The data model describes the format of the data captured. Regardless of which learning standard you’re using, what the content is, or how the learner accesses it, we know we’re going to record some data to look at later. This data could be to confirm completion of a compliance course or recording what score a learner achieved on product training. This format is very specific, like a JSON object, XML, boolean, a set of numbers, or simply a string representing bookmarks. The data model is the structure of the data, but it doesn’t say what the data actually means. The data may be used to represent the notions of score, completion, and success, but the data model by itself doesn’t provide this meaning (see Information Model below).

Transfer Protocol

The transfer protocol describes how we’re going to communicate data from one system to another, most likely communicating from the content to the LMS or sometimes vice versa. In other cases, it could be from an LMS to a learning analytics platform or from an LMS to another LMS. Each one of the learning standards needs to have a set of data that it’s trying to capture and also understand it needs a way to communicate that data.

Information Model

The information model establishes rules for, and gives meaning to, the elements of the data model. It’s not enough just to say that something is a boolean or a string, for example, we need to know what that boolean or string or other data model element is intended to mean so that humans can understand the recorded data. Until we ascribe meaning to a data element, we don’t know that a true or false value in the data model actually means this person completed a piece of content, completed a quiz, passed a quiz, or scored a 98. Without laying out the rules for the data, it is impossible to know that a score of 105 isn’t consistent with a percentage based scoring concept (assuming no bonus credit) or that a new success status shouldn’t be captured when the content is just being reviewed or browsed.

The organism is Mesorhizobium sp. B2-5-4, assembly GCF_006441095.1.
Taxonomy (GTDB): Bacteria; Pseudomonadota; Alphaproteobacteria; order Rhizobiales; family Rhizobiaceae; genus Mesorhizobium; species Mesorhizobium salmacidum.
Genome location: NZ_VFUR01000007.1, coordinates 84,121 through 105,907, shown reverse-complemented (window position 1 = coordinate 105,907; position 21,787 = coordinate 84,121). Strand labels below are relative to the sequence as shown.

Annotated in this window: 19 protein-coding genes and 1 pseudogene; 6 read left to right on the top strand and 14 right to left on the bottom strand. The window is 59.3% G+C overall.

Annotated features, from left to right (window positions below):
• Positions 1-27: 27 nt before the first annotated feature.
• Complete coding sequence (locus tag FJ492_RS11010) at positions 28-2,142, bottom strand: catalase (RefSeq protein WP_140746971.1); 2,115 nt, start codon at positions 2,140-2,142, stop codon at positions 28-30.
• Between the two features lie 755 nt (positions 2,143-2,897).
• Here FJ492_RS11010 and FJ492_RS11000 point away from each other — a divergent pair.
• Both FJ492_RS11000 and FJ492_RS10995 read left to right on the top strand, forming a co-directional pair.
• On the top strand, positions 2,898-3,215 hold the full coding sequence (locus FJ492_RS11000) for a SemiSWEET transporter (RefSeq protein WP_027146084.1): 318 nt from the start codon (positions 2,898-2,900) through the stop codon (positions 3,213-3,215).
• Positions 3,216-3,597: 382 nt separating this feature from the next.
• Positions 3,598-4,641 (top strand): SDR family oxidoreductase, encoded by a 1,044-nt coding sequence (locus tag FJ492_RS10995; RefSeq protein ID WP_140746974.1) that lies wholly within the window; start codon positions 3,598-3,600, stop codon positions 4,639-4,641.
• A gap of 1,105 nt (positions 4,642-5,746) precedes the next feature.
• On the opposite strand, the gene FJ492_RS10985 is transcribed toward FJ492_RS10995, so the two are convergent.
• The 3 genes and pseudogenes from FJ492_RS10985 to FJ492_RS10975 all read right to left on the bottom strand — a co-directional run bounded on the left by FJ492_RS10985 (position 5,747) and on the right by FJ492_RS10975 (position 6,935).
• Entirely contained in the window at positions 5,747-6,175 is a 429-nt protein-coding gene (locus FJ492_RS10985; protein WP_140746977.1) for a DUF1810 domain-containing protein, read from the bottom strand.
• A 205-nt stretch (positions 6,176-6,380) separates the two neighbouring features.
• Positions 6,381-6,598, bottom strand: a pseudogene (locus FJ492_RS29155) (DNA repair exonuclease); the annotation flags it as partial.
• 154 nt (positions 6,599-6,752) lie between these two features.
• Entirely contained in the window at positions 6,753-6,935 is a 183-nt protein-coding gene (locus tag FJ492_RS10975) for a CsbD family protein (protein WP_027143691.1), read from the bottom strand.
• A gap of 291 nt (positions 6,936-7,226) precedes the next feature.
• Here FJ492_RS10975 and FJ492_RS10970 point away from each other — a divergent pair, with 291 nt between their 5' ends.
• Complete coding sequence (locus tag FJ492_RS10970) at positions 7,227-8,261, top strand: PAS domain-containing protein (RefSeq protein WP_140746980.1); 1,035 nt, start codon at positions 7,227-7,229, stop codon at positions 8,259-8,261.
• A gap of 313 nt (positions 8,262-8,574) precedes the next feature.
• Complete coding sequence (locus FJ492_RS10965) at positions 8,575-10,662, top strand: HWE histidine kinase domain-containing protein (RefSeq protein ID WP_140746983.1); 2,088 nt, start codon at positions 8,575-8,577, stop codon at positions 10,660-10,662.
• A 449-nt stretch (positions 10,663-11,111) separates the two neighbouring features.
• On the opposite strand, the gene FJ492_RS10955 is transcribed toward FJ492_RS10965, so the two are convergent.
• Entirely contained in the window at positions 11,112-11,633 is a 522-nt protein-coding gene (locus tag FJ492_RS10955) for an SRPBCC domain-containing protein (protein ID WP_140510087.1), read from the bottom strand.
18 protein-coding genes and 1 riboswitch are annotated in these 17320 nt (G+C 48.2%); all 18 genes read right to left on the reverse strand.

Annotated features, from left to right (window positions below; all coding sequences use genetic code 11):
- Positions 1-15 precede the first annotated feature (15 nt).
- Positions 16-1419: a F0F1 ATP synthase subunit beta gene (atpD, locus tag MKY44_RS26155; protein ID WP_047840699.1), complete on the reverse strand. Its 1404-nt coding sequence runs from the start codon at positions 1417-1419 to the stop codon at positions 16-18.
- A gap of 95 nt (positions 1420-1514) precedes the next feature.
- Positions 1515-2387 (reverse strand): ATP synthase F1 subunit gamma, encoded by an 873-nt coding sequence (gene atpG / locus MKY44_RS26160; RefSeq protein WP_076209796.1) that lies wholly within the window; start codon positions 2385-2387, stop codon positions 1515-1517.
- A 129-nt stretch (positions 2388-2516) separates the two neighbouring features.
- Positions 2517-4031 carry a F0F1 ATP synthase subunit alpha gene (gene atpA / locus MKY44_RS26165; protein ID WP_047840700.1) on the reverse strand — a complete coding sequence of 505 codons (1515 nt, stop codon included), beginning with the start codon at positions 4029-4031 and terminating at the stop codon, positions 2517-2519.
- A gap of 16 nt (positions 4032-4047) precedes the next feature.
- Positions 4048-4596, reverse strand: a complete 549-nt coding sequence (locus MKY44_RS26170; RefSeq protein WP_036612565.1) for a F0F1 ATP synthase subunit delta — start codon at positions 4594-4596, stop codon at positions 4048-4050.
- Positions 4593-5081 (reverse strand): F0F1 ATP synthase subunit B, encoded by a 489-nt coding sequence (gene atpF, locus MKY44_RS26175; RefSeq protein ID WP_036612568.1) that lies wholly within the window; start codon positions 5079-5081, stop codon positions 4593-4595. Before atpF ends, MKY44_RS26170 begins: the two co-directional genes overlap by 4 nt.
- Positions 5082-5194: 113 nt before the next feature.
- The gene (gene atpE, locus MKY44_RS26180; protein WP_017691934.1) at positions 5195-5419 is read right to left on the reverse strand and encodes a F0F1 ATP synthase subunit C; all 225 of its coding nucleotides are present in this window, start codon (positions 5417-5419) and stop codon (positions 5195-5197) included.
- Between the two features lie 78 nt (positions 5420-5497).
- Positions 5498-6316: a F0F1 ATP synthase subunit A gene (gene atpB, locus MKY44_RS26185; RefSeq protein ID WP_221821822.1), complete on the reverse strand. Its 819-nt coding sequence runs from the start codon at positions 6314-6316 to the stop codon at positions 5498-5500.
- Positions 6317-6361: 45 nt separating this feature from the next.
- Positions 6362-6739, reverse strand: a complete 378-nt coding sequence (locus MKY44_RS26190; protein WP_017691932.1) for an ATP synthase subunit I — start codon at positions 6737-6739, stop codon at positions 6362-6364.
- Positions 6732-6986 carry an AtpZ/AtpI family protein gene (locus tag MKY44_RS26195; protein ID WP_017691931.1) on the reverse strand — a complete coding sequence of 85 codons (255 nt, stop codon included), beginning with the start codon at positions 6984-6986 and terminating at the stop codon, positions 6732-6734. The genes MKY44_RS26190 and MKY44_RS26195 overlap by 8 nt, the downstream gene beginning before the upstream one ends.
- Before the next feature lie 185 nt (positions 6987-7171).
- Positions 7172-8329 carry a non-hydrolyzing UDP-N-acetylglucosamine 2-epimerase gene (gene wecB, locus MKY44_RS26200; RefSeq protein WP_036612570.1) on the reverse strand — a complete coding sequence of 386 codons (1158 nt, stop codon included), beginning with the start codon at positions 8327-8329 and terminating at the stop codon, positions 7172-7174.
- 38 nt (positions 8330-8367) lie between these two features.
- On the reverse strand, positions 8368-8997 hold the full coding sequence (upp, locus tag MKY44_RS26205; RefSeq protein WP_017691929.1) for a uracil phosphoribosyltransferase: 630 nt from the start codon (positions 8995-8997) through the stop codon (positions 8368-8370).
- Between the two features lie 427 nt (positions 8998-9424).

Breaking down the standards

How do the five pillars work with current learning standards? Well, I’m going to let my pedantic side shine and say for the sake of brevity and clarity, I’m referring to current learning standards and the components of the Five Pillars only.

  • LTI – only has the concept of Launch.
  • SCORM – has all Five Pillars.
  • xAPI – is missing the concepts of Package, Launch, and Information Model.
  • cmi5 – has all Five Pillars (and uses xAPI for the Data Model and Transfer Protocol).
  • AICC – has all Five Pillars.

Wrapping up

We take those Five Pillars, or five pieces of a kind of construction material, and put them together to make a full learning standard that will be able to be played on a system that supports that standard. If you have a learning standard question, we’ve probably heard it and might even have a unique way to answer, like with the Five Pillars. Just reach out, we’re happy to help.

Brian Miller is the Director of Engineering and is also the most pedantic person at the office, which is saying something. That skill makes him great at ensuring our products support the standards, which is precisely what he spends his days doing.